Building Lasting Connections: The Art of Brand Equity Unpacked by the Experts

In today’s increasingly globalised and hyper-competitive marketplace, it’s difficult to overstate the importance of a strong brand

In today’s increasingly globalised and hyper-competitive marketplace, it’s difficult to overstate the importance of a strong brand.

We all know that brand equity is the value that a company derives from having a recognisable brand with a strong reputation. We should all know, too, that brand equity gives consumers a reason to choose one product or service over another, even when they might be able to get what they want for less from a competitor.

On my podcast, The Lead Creative, I have thought-provoking conversations with great minds behind some of the leading brands, businesses, organisations and top ideas we all love. I’ve spoken about brand equity with Ivan Moroke, CEO of Kantar South Africa, Refilwe Maluleke, CSO of TBWA South Africa and MD of Yellowwood, and Sechaba Khoaele, ECD of Six Finga. These are some of the insights they shared.

Difference makes the difference

Ivan Moroke says that brand equity is built on three elements: salience, which is how quickly a brand comes to mind when making a choice; meaningfulness, which is how well the brand meets consumers’ functional and emotional needs; and difference, which is the extent to which brands are seen to offer something that others don’t.

“All of these are important, but research from across the world shows the importance of difference, which is unsurprising in an age of so much parity,” he says. “South African brands tend to perform stronger on salience and meaningfulness, but we’re a bit weaker on difference. The companies that get this right are noticeable – look at Woolworths, FNB or Nando’s, for example.”

Moroke adds that brands need to be seen to offer value, but that doesn’t necessarily just mean of the functional sort. “Sometimes emotional value is just as important, especially in times like these when things are so hard. We need to remember that consumers are human beings who connect with brands on an emotional level.”

Communicating value

Refilwe Maluleke agrees, emphasising that even if you objectively offer great emotional and functional value, you must also ensure that value is crystal-clear to the customer. “That’s a journey; you need to communicate that for a long time.”

A fundamental way to communicate that value as a brand is to say things that are relevant to and connect with your audience. Maluleke cites insurance brand PPS as one that gets this right. “They have a small audience – doctors, lawyers, accountants and the like – so they don’t communicate as much as other, larger insurers. But they published an interactive documentary called Finding the Forgotten Graduate, which I must’ve watched eight times already. It’s beautiful and profound, and it speaks to me. That’s how you stand out: not just by spending the most money, but by having something to say that people care about.”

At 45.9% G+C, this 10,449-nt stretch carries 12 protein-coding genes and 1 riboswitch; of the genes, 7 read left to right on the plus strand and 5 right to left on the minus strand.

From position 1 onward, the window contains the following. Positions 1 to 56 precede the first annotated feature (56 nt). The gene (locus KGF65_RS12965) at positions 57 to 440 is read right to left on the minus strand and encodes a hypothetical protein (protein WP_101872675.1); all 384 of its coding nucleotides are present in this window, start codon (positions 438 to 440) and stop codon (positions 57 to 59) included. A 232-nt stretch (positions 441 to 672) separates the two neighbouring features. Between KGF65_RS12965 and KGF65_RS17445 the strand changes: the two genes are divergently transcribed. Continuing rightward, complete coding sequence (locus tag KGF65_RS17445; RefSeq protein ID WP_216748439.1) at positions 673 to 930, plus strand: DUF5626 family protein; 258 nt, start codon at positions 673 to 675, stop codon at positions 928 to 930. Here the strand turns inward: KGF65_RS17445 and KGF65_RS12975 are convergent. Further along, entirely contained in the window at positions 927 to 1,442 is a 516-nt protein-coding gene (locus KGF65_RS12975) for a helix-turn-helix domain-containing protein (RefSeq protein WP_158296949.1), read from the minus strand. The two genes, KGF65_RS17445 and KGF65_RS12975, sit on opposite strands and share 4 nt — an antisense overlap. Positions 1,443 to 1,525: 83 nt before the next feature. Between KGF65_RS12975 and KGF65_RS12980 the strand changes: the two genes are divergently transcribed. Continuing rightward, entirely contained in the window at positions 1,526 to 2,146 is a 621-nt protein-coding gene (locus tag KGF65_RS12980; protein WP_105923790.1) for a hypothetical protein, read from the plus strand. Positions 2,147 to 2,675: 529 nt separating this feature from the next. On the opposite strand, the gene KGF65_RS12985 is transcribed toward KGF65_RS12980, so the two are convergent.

Brands need to identify their moral compasses and align themselves appropriately with relevant issues, such as inclusivity, says Maluleke, giving the example of Nike’s campaign with footballer Colin Kaepernick in the wake of him taking the knee during the national anthem. “The initial response was terrible, and the stock price plummeted, but then it quickly turned around, with consumers buying into it and celebrities endorsing Nike taking a stand. And you see that difference in the business results – the share price doubled and has stayed high ever since.”

Finding cultural relevance

Cultural relevance is another key element of brand equity. Khoaele gives the example of Bathu, a young brand that has stood out as distinctive in a market dominated by international brands. “Bathu’s aesthetics are unforgettable, but when you look at the story behind the brand, it was created by someone with whom the target audience can identify. That person knows their struggles, their environment, their heritage. Even the name – slang for “shoe” – is on point. It’s an important illustration of how brands can be culturally relevant and speak to the hearts of their target audience.”

To do so, brands need to understand their audiences intimately. “There are agencies that do real, on-the-ground market research, sending out researchers to experience a day in the life of their target consumer. You need to understand the space that your audience is in and play in that space, be visible in that space, use the language of that space.”

How can brands and agencies get this right, particularly in a noisy world where people are increasingly switching off to advertising? Ultimately, Khoaele believes it comes back to people. “Hire the right people. It’s people who come up with ideas, write strategies and put their heads together to solve problems. Put the right people in the right positions to grow your brands, and you will never go wrong.”

Not everyone will want what you’re selling, but for sure, a brand should want those who do want what they’re offering, to love and support them—to develop an enduring relationship. This can only be achieved through brand equity. The message is clear: it doesn’t matter how you do it, but for true business success and sustainability, it’s incumbent on marketers and brands to create emotional attachments with their customers.

this article was published in Bizcommunity

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